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On the Iowa Form 1040, you’ll see a line titled “Step 4 Reportable Social Security Benefits.” What is this?

Background

Iowa does not tax Social Security benefits. However, those benefits ARE included in several calculations such as:

  1. Whether the taxpayer needs to file a tax return,
  2. Computing “Iowa alternate tax.” (NOTE: as I wrote about here, this is NOT “alternative minimum tax,” it’s the “alternate tax,” which is a totally different concept from AMT.)

So even though Social Security is not taxable in Iowa, a person filing an Iowa tax return still needs to compute the amount of “reportable” Social Security benefits so these calculations can be run.

Calculating Iowa Reportable Social Security Benefits

Hold on tight, because as with most things with Iowa taxes, there are calculations here that will make your eyes glaze over.

  1. Start by taking total Social Security benefits received and divide by 2 (put another way, start with 1/2 of your total Social Security benefits).
  2. Add in all your other income from lines 7-21 of your federal tax return, including tax-exempt interest.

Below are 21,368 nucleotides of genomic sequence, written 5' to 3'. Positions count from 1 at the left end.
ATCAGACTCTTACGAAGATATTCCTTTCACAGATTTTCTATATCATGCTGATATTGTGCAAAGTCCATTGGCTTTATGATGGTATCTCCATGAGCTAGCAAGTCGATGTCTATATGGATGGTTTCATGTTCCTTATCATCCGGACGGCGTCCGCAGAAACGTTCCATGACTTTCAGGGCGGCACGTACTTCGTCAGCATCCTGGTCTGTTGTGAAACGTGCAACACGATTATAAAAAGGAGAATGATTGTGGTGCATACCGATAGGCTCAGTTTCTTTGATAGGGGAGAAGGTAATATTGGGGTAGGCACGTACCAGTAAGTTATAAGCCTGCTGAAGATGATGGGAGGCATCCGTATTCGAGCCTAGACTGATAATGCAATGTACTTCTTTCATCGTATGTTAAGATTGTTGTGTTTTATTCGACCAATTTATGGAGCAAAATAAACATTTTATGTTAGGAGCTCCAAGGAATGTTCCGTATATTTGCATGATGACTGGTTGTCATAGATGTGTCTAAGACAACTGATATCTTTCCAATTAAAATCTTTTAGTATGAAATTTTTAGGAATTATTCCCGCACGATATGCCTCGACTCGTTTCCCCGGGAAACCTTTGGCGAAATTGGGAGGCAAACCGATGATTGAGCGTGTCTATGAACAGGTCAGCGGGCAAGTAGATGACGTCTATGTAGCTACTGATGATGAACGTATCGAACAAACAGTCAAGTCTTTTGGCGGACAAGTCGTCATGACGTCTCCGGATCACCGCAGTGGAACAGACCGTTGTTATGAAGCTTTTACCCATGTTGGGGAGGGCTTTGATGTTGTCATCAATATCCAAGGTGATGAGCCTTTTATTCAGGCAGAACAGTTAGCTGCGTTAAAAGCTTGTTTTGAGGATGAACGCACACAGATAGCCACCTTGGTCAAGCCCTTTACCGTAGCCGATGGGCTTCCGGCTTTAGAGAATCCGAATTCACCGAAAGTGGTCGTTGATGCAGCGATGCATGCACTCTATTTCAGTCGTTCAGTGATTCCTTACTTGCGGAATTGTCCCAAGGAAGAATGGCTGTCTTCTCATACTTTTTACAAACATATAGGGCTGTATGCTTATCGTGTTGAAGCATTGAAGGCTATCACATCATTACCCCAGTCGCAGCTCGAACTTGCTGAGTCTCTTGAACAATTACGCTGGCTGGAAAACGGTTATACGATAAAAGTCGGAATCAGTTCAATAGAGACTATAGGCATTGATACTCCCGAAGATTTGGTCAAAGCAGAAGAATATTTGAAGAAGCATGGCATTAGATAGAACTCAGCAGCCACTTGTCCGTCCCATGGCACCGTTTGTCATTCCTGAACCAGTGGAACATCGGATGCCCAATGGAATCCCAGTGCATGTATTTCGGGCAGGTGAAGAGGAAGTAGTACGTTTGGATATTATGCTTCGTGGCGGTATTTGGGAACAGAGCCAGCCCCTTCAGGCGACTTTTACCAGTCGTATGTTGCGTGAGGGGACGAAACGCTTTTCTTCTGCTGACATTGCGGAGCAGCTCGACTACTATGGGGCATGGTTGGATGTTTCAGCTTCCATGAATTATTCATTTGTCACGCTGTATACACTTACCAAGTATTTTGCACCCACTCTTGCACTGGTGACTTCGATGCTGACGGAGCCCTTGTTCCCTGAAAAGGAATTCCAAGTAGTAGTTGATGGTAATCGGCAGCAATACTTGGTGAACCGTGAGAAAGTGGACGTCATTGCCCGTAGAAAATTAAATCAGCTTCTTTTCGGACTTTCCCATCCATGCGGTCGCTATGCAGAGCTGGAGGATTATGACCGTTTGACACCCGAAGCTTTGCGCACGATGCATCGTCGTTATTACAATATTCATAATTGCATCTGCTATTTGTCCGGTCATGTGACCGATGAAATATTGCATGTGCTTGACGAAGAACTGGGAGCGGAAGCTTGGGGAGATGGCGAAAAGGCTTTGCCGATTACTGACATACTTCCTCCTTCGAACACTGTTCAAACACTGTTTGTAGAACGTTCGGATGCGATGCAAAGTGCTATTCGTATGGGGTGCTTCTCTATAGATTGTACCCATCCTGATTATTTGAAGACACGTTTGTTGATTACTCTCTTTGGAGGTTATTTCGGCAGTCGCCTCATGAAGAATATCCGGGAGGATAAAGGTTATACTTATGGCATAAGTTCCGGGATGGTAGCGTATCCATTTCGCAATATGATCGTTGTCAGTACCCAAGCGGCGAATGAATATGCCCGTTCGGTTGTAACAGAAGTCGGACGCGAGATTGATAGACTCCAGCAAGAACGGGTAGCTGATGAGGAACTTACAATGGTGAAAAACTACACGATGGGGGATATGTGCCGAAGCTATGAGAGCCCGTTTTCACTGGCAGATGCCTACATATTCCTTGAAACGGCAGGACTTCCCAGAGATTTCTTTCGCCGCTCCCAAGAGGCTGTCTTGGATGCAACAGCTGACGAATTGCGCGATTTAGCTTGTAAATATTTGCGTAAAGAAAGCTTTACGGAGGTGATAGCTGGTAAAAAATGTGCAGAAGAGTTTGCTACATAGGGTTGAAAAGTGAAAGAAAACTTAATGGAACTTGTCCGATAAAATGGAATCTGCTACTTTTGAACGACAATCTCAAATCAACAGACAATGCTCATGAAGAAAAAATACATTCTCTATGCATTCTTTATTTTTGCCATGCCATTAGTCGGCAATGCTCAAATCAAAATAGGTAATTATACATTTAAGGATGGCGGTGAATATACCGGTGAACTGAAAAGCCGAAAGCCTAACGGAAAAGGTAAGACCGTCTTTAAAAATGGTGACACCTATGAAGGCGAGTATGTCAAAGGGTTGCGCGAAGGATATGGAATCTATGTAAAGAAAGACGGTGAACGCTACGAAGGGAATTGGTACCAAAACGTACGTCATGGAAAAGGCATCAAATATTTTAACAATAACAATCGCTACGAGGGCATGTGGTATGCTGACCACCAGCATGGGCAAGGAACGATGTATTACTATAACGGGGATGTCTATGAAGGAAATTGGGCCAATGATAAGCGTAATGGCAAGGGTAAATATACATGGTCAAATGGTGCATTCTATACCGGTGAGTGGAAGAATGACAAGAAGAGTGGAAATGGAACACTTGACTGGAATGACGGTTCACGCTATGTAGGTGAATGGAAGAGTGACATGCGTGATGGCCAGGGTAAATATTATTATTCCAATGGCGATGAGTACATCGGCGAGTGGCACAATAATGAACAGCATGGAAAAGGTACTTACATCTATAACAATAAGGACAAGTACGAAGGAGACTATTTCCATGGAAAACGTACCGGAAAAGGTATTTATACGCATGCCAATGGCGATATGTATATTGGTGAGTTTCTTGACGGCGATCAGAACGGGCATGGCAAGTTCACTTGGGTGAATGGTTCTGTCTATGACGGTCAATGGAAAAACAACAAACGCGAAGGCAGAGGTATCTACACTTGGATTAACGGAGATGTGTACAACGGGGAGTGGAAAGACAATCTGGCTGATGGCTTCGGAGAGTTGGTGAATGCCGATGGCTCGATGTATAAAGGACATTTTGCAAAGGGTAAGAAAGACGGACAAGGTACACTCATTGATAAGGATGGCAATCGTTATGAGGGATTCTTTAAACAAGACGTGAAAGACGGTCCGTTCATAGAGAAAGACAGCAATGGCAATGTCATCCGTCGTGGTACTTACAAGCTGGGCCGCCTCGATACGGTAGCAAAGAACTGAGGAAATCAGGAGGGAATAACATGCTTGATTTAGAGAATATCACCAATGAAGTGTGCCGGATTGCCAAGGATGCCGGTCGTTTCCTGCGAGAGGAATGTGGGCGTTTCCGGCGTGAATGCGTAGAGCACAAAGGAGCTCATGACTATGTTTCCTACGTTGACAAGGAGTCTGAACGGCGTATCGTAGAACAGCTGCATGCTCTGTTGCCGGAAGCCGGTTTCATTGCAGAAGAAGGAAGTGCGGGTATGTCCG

3. Subtract adjustments to AGI from lines 23-32 of your federal tax return.
  4. If you filed your federal tax return as married filing jointly, you subtract $32,000 from the sum of item 3; married filing separately on the federal return subtracts $0; all other filing statuses subtract $25,000
  5. The next step is to take 1/2 of whatever item 4 came to
  6. The reportable benefits on the Iowa return are the lesser of item 1 or item 5

This is similar to — but of course (because it’s Iowa) different from — the federal calculation of taxable Social Security benefits.

Since this can be confusing, let’s walk through an example.

Angie and Alex are married and file a joint federal tax return. Angie receives $25,000 in Social Security benefits. Alex is still working and has wages of $40,000. Angie also cashed out an IRA for $78,000. They have nothing else happening on the front side of their federal 1040.

  1. 1/2 of Angie’s SS benefits is $12,500.
  2. Income on lines 7-21 of the federal return is $118,000 (the 40K of wages plus 78K IRA withdrawal)
  3. They have no adjustments on lines 23-36 of their federal 1040), so their total for this step is $118,000
  4. Since they file a joint federal return, they subtract $32,000 from $118,000 = $86,000
  5. 1/2 of item 4 is $43,000
  6. The lesser of item 1 or item 5 is $12,500
  7. Angie has $12,500 of reportable Social Security benefits to show on her Iowa tax return.

 

“This blog post, along with comments that may follow, should not be considered tax advice. Before you make final tax or financial decisions, please secure a professional tax advisor to give you advice about your unique situation. To secure Jason as your accountant, please click on the ‘Services’ link at the top of the page.”